In gambling terms, it sounds like the ultimate sure bet. Players need only put down $3,000 when they have a newborn baby. The prize, paid off 18 years later, is four years of tuition at any of 15 public colleges and universities.

It is a novel idea, totally untested and still wrought with unanswered questions. But in Michigan, where the escalating cost of higher education has become a central issue in state political campaigns, the idea seems to have taken on a life of its own, with an election-minded legislature racing toward final approval.

The proposal, the brainchild of Gov. James J. Blanchard (D), is known as BEST, for Baccalaureate Education System Trust. It rests on a simple assumption: that the state can invest a relatively small amount so wisely that it will more than pay for cost of four years in college by the time the child reaches college age.

The Michigan proposal has attracted intense interest from other states, as steadily rising tuition costs have led to calls across the country for some form of tuition cost containment. Michigan's state treasurer, Robert Bowman, estimates that 31 states have contacted his office asking for details. "If imitation is the sincerest form of flattery," he said, "then we ought to be flattered."

The proposal passed the state's Democratic-controlled House by a lopsided 89-to-11 margin, and 30 of 38 members of the Republican-controlled Senate have signed on as cosponsors, according to Sen. Patrick McCollough, a Democrat who is spearheading the effort. "Both sides agree it's a great idea," he said.

Public praises for the program, and its seemingly unstoppable political momentum, have all but drowned out the few remaining voices urging caution, as the state appears set to embark on an uncertain experiment that could alter the course of its higher education financing for the next century.

"You can't have major policy like this passed just because it's an election year," said state Senate Majority Leader John Engler, who complained that the proposal is being "railroaded" by the governor and the House.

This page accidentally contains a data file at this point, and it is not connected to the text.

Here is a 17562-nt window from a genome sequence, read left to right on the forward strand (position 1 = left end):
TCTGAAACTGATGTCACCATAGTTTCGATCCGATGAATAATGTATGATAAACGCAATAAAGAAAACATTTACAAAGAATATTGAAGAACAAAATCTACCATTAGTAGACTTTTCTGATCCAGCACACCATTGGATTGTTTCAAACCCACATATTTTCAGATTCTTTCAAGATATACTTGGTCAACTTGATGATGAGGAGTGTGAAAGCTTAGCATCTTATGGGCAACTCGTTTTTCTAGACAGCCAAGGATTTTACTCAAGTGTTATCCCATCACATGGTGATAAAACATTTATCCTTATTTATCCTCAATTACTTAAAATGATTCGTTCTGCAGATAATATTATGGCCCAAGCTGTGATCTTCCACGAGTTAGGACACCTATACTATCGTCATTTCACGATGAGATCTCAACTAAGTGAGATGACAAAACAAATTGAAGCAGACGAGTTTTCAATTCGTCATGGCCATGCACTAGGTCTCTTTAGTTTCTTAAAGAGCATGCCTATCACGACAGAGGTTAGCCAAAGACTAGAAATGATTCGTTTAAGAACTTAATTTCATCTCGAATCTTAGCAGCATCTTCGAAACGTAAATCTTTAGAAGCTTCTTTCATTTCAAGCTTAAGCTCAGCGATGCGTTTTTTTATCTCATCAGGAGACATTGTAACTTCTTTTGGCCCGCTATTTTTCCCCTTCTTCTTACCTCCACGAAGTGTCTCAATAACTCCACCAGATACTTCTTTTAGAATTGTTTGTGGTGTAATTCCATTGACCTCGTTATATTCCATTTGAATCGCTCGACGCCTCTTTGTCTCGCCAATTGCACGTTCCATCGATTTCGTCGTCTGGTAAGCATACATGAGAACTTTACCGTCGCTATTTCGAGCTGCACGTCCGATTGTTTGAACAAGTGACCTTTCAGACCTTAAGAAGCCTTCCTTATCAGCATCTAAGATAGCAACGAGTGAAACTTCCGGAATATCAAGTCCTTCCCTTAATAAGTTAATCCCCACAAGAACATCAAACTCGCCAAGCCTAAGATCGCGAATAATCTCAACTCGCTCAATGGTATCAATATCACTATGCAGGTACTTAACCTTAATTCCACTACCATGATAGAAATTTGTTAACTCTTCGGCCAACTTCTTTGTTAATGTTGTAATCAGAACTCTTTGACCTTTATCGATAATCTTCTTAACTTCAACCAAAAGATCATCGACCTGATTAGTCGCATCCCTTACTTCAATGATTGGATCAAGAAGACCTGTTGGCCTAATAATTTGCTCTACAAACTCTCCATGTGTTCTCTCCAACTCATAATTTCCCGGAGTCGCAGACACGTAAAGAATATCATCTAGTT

"No one wants to appear to be against paying for your child's education," said Patrick Anderson, economic adviser to Republican gubernatorial candidate Richard Chrysler.

"The governor is fooling people into believing that he's got something that's too good to be true, and it is in fact too good to be true," Anderson said. "No one knows what the cost of an education 18 years from now will be. And no one knows what investments will do over 18 years."

There are many unanswered questions. What happens if investments fall short? What if tuition escalates higher than projected because of an unexpected factor, such as the oil shock of the 1970s? Will taxpayers 18 years from now be forced to make up any shortfall? Will the Internal Revenue Service agree not to force parents to pay taxes on the money 18 years from now? Does the plan discriminate against poor parents who may not be able to afford the initial investment? Will colleges lose their incentive to keep costs down?

For many of these questions, supporters prefer to defer the answers to a special new public authority that would be created to administer the program.

The complex plan would work like this: Parents of children up to the age of 14 years could participate. The investment for newborns would be about $3,000, and the amount required to invest would increase with the age of the child.

Currently, tuition at Michigan's 15 state-supported schools averages about $2,000-a-year. For a baby born this year -- the first year of eligibility if the bill passes -- tuition by the time the baby turns 18 in the year 2004 will be $23,000 for four years, according to estimates.

The state has been enjoying a relatively high return on investments, 24 percent last year, according to officials. At those rates, the $3,000 invested now would more than cover that projected tuition bill.

There are also various "payment plans" proposed for parents who cannot invest the full sum at one time. There is the annual plan, the biweekly plan and even a plan for payroll deductions.

If the child decides not to attend college or dies before reaching 18, the parents could receive a full refund, with at least some interest (administrative costs would be subtracted). If the child decides to attend a private school instead of one of the state public schools, the state will give the parents the amount of money accumulated over the life of the investment to apply to the private school tuition.

The plan has become less an education debate and more of a referendum on Blanchard, a popular governor heavily favored for reelection. Said Debra Townsend, press secretary to Senate Republicans: "It sells really well, it's got a great acronym, and for the governor, it could really make him or break him politically."